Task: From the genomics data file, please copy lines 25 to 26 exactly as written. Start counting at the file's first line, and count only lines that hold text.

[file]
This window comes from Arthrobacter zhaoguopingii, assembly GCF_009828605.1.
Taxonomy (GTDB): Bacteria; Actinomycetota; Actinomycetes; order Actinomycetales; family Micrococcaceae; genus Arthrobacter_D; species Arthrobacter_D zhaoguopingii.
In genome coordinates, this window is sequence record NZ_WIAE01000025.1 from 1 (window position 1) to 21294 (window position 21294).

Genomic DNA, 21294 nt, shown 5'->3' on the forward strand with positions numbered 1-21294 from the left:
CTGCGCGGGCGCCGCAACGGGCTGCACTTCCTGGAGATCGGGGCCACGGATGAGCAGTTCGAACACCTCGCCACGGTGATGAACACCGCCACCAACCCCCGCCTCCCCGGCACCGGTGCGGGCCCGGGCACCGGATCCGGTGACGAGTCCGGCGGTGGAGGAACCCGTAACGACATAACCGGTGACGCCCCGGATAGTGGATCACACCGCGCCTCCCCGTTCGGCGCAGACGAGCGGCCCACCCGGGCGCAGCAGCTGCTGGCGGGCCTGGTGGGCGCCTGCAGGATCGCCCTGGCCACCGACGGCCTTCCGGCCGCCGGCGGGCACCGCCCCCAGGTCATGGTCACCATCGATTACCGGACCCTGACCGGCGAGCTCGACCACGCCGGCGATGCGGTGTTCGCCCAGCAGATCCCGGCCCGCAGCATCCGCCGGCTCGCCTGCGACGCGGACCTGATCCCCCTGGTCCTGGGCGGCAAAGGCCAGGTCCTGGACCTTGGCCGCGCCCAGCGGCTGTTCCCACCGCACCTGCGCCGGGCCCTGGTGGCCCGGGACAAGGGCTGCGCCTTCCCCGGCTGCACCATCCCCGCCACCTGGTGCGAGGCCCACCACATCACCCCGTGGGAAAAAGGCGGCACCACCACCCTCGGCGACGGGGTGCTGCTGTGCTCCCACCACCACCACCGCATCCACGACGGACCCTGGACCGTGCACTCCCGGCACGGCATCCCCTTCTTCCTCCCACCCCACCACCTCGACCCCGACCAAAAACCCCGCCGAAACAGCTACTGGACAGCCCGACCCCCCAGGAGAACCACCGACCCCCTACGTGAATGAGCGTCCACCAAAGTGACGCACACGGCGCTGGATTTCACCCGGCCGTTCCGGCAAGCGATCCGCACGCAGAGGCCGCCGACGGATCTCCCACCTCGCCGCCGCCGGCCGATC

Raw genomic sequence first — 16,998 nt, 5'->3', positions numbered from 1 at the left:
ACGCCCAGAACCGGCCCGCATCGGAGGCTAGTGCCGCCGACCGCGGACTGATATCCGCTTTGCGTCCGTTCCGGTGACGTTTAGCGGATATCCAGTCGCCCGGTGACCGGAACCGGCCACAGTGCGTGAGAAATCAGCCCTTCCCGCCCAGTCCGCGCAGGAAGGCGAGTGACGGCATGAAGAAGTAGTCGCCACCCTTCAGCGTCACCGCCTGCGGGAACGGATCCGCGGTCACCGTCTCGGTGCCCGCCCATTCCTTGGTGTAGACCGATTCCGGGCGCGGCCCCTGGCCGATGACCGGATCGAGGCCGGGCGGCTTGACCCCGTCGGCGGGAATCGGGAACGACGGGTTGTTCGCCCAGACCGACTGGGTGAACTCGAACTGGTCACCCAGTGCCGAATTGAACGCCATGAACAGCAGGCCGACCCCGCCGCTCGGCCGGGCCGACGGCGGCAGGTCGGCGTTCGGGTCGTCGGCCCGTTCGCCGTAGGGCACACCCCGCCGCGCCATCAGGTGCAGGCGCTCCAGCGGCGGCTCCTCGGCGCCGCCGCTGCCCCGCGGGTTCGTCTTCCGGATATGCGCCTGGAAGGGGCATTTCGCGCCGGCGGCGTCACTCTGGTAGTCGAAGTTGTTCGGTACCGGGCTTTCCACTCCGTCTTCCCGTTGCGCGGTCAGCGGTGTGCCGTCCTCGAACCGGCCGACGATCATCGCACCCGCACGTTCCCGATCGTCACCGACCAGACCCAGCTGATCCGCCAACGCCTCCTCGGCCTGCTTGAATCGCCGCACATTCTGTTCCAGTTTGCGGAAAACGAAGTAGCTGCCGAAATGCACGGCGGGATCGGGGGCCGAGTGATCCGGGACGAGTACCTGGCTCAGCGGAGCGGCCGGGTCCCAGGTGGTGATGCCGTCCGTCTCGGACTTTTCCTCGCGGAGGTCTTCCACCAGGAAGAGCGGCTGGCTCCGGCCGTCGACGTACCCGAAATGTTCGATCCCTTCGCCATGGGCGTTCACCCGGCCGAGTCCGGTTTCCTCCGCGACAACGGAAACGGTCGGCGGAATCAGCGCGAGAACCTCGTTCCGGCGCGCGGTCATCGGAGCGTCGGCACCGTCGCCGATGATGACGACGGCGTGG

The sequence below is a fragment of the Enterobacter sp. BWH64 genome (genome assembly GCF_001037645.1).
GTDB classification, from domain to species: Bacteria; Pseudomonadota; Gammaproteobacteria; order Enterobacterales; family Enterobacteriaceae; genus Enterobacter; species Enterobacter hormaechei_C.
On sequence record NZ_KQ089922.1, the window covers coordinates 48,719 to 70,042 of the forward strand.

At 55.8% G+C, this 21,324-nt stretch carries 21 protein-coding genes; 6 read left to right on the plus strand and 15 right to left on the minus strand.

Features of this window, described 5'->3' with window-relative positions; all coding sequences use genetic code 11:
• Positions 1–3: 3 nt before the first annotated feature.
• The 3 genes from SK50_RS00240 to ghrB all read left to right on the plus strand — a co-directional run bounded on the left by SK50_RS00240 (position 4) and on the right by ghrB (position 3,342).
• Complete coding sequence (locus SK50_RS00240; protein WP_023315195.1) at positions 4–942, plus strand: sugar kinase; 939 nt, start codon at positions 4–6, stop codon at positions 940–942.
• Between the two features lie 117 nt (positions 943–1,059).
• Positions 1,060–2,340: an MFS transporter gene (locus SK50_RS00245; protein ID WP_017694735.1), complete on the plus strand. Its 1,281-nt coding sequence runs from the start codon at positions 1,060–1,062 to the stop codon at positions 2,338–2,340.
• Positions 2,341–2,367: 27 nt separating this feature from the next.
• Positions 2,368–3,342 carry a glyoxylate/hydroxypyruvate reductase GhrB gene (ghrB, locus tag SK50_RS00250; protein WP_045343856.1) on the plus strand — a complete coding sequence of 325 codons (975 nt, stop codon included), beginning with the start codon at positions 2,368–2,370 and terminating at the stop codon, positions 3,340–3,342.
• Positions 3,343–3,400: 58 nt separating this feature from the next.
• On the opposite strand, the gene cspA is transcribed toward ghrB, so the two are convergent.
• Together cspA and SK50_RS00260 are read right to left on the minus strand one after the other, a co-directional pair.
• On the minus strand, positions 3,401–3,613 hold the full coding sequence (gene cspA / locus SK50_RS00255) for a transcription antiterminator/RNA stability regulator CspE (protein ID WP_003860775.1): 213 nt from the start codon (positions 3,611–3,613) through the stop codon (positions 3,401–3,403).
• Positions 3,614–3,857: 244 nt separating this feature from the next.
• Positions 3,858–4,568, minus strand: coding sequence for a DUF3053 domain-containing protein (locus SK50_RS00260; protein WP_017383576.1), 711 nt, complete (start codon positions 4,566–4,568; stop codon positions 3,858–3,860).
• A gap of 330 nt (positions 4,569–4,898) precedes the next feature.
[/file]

• Positions 3,858–4,568, minus strand: coding sequence for a DUF3053 domain-containing protein (locus SK50_RS00260; protein WP_017383576.1), 711 nt, complete (start codon positions 4,566–4,568; stop codon positions 3,858–3,860).
• A gap of 330 nt (positions 4,569–4,898) precedes the next feature.